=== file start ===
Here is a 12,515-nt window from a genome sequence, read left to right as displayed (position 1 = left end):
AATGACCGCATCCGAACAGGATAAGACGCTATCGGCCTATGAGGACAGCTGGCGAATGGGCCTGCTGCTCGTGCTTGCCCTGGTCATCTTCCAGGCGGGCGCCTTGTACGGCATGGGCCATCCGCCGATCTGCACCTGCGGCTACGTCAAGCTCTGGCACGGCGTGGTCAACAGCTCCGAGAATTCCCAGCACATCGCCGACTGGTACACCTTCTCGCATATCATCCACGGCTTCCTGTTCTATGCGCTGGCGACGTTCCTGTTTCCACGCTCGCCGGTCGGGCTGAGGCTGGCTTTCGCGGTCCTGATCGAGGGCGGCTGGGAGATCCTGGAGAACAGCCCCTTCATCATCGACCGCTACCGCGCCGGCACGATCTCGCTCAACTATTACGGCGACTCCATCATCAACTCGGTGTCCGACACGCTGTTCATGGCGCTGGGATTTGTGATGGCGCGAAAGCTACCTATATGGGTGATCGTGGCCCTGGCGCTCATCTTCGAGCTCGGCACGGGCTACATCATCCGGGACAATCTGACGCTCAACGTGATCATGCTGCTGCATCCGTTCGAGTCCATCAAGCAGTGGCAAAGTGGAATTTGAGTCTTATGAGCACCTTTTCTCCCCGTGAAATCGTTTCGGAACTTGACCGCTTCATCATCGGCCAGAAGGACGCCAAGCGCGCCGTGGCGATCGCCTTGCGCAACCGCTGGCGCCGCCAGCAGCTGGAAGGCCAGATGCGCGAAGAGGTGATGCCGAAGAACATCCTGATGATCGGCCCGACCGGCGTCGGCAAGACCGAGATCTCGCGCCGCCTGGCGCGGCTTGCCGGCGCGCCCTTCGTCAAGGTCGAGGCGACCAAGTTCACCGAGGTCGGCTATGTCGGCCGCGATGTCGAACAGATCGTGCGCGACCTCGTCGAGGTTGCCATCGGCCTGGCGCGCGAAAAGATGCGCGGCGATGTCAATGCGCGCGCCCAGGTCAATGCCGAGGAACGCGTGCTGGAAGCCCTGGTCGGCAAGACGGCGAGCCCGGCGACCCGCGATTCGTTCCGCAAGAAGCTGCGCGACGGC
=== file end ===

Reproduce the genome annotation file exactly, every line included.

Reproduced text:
Here is a 12,515-nt window from a genome sequence, read left to right as displayed (position 1 = left end):
AATGACCGCATCCGAACAGGATAAGACGCTATCGGCCTATGAGGACAGCTGGCGAATGGGCCTGCTGCTCGTGCTTGCCCTGGTCATCTTCCAGGCGGGCGCCTTGTACGGCATGGGCCATCCGCCGATCTGCACCTGCGGCTACGTCAAGCTCTGGCACGGCGTGGTCAACAGCTCCGAGAATTCCCAGCACATCGCCGACTGGTACACCTTCTCGCATATCATCCACGGCTTCCTGTTCTATGCGCTGGCGACGTTCCTGTTTCCACGCTCGCCGGTCGGGCTGAGGCTGGCTTTCGCGGTCCTGATCGAGGGCGGCTGGGAGATCCTGGAGAACAGCCCCTTCATCATCGACCGCTACCGCGCCGGCACGATCTCGCTCAACTATTACGGCGACTCCATCATCAACTCGGTGTCCGACACGCTGTTCATGGCGCTGGGATTTGTGATGGCGCGAAAGCTACCTATATGGGTGATCGTGGCCCTGGCGCTCATCTTCGAGCTCGGCACGGGCTACATCATCCGGGACAATCTGACGCTCAACGTGATCATGCTGCTGCATCCGTTCGAGTCCATCAAGCAGTGGCAAAGTGGAATTTGAGTCTTATGAGCACCTTTTCTCCCCGTGAAATCGTTTCGGAACTTGACCGCTTCATCATCGGCCAGAAGGACGCCAAGCGCGCCGTGGCGATCGCCTTGCGCAACCGCTGGCGCCGCCAGCAGCTGGAAGGCCAGATGCGCGAAGAGGTGATGCCGAAGAACATCCTGATGATCGGCCCGACCGGCGTCGGCAAGACCGAGATCTCGCGCCGCCTGGCGCGGCTTGCCGGCGCGCCCTTCGTCAAGGTCGAGGCGACCAAGTTCACCGAGGTCGGCTATGTCGGCCGCGATGTCGAACAGATCGTGCGCGACCTCGTCGAGGTTGCCATCGGCCTGGCGCGCGAAAAGATGCGCGGCGATGTCAATGCGCGCGCCCAGGTCAATGCCGAGGAACGCGTGCTGGAAGCCCTGGTCGGCAAGACGGCGAGCCCGGCGACCCGCGATTCGTTCCGCAAGAAGCTGCGCGACGGC